No factions in this Party – Sajith
The alliance supporting Sajith Premadasa stretches across the religious, ethnic and ideological spectrum, encompassing Buddhists, Tamils, Muslims and Christians. The nomination is expected to be endorsed by the alliance partners in the United National Front, including the Sri Lanka Muslim Congress (SLMC), All Ceylon Makkal Congress (ACMC), the Tamil Progressive Alliance (TPA) and Jathika Hela Urumaya (JHU).
Sajith Premadasa’s name was proposed by party leader, Prime Minister Ranil Wickremesinghe, and approved unanimously by the UNP’s 69 member working committee, which comprises members of parliament, other elected officials, and representatives from the party’s grassroots organisations, civil society arms and trade union leadership.
The nomination followed the most intense debate in the living memory of the party, with different segments of the UNP openly vying for a number of contenders. After an at-times high-pitched and very public debate on how best to unite the various constituencies of the UNP and its alliance partners under a common banner, Premadasa won support across the party’s ranks, enabling Party Leader Ranil Wickremesinghe to propose his candidacy unconditionally.
For weeks, speculation was rampant on whether the party would line up behind Premadasa, party leader Wickremesinghe, or Speaker Karu Jayasuriya to face the electorate. Last week, Jayasuriya declared that he would not seek the nomination, and thereafter hosted several discussions with Wickremesinghe and Premadasa that were key to bringing the UNP together behind its deputy leader.
Speaking to Daily News about the decision and his plan to bring together all factions of the party going forward, Premadasa said “in this party there are no factions – there are only UNP people. We all have crucial roles to play in protecting freedom in our country. Make no mistake. This is a battle between fear and freedom. I join hands with my sisters and brothers in the UNF to invite all those forces who stand for freedom against fear to join us, walk with us and lead our country away from the darkness of the past and into an era of freedom and prosperity.”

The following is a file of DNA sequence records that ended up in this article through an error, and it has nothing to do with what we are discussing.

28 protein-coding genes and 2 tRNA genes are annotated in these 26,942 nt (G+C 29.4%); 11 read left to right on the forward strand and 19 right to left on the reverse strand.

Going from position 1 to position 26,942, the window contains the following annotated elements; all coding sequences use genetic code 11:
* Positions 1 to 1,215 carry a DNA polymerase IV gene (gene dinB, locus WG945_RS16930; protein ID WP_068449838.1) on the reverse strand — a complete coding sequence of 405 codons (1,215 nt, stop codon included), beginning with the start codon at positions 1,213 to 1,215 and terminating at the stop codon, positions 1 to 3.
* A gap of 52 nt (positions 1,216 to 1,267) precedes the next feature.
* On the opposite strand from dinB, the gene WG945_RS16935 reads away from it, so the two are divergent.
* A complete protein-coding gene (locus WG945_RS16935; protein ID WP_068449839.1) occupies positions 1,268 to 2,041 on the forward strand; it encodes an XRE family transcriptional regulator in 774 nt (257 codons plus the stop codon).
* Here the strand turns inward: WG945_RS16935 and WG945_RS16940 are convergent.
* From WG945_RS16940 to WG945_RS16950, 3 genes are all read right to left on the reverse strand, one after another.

At age 52, Premadasa is the youngest presidential candidate since 1994, when the UNP nominated the late Gamini Dissanayake, who was slain by the LTTE weeks before the November 9, 1994 presidential election. Premadasa is also the first son of a president to be nominated to the nation’s highest office. His father, President Ranasinghe Premadasa, was elected on killed on May Day, 1993, also by the LTTE. The older Premadasa was the last president to have been elected from the UNP.
Sajith Premadasa was 10 years old when his father was appointed Prime Minister in 1977, a position he held for 11 years until he became president in 1988. When Sajith joined the UNP in 1994, he declined to accept the safe Colombo area organizer post that was offered to him, instead asking to be made UNP organizer for Tissamaharama in the Hambantota district, a staunch Sri Lanka Freedom Party (SLFP) stronghold.
He has been elected to Parliament as a UNP MP from the Hambantota district in every general election since held, in 2000, 2001, 2004, 2010 and 2015, with the highest number of preferential votes in the district. Initially in Hambantota, and later around the country, Premadasa has followed in his father’s footsteps, spearheading a number of poverty alleviation programs targeting Sri Lanka’s most vulnerable demographic.
The younger Premadasa is expected to face off against Sri Lanka Podujana Peramuna (SLPP) presidential hopeful Gotabaya Rajapaksa, who was nominated by the Rajapaksa-led party on August 11.
(Source: Daily News)
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Of course there are factions; the individual parties making up UNP do not work for a common Sri Lankan goal!
As we have seen, the Tamil party looks after Tamil interests only; the Muslim parties look after their own community.
Pulled in different directions according to ethnic priorities, how can this be a united party “under a common banner”?